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The Economist Guide to Economic Indicators

This book shows how economic figures can be manipulated to demonstrate almost anything. More important, it explains how to read them, cut through any media hype and make up your mind about what they show, requiring no prior knowledge of economics or statistics. It deals with all the most important economic indicators and answers questions such as the following.

What are they? What are gdp, the invisibles balance, the terms of trade, the labour force?

What do they cover? What is included in retail sales data, what is not in gdp, who is in the labour force?

What is their significance? What do gdp, capacity utilisation or the terms of trade tell us?

Where and when are they are published? Should you look for weekly figures from the central bank, monthly information from a private organisation, quarterly numbers from the Department of Commerce, and so on?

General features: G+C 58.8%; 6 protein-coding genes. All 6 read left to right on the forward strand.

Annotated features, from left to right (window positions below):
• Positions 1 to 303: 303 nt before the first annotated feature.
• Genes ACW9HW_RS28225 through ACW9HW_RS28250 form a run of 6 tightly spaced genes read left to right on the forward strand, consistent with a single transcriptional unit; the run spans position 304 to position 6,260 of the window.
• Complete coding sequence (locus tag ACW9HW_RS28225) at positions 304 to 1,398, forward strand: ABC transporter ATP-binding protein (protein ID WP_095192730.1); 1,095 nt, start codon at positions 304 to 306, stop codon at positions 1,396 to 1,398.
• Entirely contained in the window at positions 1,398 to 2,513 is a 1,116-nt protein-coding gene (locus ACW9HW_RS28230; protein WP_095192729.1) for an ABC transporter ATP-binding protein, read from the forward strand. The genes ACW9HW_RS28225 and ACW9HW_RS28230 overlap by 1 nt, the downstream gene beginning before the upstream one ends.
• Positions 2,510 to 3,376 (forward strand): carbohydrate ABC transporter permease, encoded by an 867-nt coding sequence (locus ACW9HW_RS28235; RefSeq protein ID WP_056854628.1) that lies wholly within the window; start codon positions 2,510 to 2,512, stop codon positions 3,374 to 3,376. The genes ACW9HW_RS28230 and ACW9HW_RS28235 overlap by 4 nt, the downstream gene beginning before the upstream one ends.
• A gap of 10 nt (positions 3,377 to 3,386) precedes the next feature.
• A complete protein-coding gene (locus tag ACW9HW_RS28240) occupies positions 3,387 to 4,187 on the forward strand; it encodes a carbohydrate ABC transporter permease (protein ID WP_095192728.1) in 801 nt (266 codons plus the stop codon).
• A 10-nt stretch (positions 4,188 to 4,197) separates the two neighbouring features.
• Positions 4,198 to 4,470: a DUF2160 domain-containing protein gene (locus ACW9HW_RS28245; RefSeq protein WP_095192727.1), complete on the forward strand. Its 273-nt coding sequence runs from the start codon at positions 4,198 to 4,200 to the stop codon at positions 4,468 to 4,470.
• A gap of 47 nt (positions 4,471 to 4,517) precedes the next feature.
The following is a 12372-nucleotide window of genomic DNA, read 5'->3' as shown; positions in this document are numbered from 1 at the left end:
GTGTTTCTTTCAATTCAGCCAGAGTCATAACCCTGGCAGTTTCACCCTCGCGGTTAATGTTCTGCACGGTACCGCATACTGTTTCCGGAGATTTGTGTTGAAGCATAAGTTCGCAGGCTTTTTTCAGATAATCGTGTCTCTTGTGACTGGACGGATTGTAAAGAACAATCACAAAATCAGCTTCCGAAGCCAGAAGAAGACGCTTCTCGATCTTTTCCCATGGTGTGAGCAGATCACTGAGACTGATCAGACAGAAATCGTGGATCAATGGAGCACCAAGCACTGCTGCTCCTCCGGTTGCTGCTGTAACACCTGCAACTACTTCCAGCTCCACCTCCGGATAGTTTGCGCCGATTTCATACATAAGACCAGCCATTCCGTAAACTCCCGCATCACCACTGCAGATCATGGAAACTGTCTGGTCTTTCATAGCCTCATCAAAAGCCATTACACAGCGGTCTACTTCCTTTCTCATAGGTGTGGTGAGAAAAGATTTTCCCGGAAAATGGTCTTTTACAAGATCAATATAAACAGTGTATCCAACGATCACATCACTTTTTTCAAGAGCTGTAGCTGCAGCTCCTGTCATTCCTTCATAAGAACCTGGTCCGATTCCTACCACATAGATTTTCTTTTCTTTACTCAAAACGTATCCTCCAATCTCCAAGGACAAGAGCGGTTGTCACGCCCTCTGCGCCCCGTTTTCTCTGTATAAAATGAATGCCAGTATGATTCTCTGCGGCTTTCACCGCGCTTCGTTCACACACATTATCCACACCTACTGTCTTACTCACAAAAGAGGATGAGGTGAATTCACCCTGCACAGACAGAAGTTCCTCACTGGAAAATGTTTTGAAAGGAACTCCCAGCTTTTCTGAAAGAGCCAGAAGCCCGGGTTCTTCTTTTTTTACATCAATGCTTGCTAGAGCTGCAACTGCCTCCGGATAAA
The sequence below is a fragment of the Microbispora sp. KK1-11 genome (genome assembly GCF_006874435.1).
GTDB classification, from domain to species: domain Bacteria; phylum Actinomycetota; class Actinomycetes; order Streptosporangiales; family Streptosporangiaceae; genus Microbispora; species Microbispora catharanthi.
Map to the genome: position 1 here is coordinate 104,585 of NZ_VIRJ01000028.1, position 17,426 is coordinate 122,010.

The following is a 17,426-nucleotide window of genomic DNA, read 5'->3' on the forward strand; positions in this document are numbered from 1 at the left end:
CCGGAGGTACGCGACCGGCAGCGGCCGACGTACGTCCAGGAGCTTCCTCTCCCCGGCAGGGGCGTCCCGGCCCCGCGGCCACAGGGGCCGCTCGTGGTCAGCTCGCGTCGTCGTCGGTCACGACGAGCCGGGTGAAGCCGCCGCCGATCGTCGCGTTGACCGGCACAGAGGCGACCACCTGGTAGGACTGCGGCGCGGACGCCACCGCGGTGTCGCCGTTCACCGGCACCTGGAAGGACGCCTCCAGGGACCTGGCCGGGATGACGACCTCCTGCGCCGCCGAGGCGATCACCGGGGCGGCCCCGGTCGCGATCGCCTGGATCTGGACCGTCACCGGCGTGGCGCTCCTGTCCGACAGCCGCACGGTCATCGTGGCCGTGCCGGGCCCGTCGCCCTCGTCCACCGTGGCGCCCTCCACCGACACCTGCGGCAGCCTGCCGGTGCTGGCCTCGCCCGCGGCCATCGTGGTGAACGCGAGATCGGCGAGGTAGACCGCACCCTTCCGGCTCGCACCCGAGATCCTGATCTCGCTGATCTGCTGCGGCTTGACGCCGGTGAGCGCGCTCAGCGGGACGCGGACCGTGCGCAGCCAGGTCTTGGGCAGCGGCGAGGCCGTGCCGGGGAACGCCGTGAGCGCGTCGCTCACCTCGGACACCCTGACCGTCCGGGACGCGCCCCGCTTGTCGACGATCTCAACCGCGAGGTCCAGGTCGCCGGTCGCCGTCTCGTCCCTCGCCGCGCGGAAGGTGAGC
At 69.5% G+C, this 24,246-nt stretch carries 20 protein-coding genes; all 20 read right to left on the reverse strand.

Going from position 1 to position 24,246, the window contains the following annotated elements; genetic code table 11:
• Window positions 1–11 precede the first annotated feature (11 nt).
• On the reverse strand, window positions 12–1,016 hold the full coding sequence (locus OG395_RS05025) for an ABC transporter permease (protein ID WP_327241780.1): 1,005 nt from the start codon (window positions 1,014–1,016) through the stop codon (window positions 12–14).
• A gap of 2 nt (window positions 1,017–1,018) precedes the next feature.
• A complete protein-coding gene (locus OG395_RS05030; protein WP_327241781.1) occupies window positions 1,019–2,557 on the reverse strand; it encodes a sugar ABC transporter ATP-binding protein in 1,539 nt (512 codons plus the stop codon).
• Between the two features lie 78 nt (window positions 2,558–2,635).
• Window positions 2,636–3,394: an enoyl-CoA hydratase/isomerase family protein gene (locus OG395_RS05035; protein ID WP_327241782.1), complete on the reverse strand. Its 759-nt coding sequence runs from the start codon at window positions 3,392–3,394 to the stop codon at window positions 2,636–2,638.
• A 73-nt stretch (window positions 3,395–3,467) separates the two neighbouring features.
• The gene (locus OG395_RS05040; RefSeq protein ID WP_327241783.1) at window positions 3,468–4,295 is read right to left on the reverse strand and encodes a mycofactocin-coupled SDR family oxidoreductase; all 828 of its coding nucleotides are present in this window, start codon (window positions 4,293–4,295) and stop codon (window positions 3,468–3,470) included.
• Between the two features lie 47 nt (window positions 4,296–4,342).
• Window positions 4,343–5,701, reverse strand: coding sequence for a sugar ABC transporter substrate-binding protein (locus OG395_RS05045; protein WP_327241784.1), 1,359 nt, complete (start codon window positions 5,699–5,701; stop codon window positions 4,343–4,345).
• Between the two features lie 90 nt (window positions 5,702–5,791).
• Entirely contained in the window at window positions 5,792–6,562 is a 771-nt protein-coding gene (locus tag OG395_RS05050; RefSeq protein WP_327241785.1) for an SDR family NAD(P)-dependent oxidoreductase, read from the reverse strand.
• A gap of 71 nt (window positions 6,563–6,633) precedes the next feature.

How reliable are they? Reasonably reliable in the case of spending by a particular government department, reasonably unreliable in the case of the size of the labour force. Who knows how many people not registered as unemployed would come forward if jobs were suddenly available?

Will they be revised or are the first-reported figures set in stone? For example, gdp data are revised endlessly, consumerprice data rarely.

How should they be interpreted? The most important question.

If you want to be a better trader, investor or speculator, YOU NEED THIS BOOK.

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